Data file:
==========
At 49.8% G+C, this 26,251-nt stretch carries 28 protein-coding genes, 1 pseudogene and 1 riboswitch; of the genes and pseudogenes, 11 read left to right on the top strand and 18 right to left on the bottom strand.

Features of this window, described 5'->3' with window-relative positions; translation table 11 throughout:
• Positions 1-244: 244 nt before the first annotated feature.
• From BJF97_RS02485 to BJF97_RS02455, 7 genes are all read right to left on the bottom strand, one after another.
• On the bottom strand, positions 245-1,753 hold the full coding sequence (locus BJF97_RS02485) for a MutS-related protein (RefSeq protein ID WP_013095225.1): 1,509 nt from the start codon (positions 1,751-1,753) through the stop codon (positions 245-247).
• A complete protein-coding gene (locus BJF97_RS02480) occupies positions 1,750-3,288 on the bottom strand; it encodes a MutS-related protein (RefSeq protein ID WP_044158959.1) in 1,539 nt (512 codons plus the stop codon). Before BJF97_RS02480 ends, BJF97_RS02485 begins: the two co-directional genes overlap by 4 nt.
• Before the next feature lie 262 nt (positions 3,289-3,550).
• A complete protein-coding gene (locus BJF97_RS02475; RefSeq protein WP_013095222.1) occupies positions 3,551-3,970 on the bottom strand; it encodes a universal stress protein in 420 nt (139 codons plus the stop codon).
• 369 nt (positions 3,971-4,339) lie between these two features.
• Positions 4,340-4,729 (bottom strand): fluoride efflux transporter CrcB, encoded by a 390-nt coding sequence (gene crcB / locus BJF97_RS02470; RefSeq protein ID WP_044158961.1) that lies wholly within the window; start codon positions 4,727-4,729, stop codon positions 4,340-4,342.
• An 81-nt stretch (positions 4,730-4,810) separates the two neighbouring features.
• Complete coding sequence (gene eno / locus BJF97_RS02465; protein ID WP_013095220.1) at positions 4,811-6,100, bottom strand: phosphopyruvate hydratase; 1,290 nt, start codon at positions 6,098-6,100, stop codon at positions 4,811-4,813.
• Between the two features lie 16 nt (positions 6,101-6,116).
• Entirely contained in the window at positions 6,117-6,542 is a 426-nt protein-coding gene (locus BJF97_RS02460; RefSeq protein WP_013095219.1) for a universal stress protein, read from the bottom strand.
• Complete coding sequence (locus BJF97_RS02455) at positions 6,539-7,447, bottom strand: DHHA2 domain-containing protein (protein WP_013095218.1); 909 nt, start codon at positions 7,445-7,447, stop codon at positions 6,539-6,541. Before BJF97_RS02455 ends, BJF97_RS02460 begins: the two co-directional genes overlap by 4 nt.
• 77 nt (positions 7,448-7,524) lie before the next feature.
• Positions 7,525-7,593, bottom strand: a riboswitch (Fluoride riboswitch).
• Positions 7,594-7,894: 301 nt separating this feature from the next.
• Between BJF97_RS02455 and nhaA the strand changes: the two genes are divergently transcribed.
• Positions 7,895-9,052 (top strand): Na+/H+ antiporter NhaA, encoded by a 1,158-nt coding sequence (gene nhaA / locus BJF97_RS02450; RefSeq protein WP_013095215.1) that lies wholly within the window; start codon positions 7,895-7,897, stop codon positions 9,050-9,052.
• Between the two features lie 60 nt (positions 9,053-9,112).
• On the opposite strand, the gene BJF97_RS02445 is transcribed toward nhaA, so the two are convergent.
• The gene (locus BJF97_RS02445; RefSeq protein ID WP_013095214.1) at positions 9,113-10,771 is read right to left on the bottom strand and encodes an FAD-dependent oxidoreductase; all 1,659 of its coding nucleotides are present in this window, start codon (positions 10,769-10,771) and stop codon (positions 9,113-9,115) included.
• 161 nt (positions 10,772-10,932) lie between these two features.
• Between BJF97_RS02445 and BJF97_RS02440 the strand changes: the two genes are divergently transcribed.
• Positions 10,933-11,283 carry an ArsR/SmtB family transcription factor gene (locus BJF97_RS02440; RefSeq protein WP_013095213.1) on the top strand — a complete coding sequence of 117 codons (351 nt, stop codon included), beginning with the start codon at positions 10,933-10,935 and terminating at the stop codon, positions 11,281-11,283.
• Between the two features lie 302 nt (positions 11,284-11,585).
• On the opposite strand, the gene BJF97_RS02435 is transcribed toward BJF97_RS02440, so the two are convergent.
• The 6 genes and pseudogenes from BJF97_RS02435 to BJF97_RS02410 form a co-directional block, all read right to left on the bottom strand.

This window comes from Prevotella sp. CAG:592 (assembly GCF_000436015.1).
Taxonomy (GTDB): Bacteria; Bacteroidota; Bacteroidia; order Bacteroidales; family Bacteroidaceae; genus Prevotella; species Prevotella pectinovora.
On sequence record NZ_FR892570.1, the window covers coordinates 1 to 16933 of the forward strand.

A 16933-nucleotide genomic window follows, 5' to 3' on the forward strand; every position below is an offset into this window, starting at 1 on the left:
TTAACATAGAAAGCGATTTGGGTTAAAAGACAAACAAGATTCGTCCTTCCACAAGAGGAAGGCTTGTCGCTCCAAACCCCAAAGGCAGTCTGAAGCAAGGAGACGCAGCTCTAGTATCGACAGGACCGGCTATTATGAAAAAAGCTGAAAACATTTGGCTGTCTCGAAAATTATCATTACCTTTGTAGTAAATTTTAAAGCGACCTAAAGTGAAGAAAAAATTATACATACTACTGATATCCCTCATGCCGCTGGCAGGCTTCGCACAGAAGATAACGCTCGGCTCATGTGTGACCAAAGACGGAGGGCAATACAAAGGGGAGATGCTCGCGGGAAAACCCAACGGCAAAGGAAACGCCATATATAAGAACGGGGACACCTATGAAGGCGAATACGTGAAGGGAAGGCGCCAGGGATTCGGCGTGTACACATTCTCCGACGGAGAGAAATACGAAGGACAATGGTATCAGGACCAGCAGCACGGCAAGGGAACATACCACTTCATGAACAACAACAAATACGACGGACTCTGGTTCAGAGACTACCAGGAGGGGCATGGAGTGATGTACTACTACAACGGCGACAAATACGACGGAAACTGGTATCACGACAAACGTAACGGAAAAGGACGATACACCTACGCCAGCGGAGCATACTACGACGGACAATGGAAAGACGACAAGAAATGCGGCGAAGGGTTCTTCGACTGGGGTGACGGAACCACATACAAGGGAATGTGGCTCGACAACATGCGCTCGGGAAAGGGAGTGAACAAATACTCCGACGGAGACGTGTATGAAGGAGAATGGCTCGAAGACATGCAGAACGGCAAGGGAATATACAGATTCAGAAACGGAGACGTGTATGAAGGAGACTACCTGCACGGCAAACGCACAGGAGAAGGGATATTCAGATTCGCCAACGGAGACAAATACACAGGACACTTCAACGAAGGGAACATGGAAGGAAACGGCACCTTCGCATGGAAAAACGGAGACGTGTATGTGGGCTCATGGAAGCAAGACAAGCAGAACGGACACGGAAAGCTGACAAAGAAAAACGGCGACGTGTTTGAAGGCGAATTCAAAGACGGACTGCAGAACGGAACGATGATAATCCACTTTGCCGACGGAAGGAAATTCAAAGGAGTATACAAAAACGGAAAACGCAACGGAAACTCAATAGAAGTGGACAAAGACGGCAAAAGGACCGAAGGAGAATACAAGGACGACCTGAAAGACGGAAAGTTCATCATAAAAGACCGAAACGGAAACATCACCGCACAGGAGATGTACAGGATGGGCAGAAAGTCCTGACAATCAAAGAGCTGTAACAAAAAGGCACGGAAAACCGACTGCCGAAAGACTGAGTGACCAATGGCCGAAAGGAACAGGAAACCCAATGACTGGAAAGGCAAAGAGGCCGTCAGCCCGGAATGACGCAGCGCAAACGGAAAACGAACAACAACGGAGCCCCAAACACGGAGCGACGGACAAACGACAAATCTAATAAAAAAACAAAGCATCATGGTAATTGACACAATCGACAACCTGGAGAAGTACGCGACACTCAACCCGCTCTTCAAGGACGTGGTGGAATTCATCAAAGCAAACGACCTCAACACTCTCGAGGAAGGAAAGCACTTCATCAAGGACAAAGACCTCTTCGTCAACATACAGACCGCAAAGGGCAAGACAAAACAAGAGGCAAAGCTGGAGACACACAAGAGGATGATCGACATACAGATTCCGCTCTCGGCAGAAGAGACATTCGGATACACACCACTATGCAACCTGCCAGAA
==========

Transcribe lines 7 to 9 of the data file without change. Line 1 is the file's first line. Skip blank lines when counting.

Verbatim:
• Before the next feature lie 262 nt (positions 3,289-3,550).
• A complete protein-coding gene (locus BJF97_RS02475; RefSeq protein WP_013095222.1) occupies positions 3,551-3,970 on the bottom strand; it encodes a universal stress protein in 420 nt (139 codons plus the stop codon).
• 369 nt (positions 3,971-4,339) lie between these two features.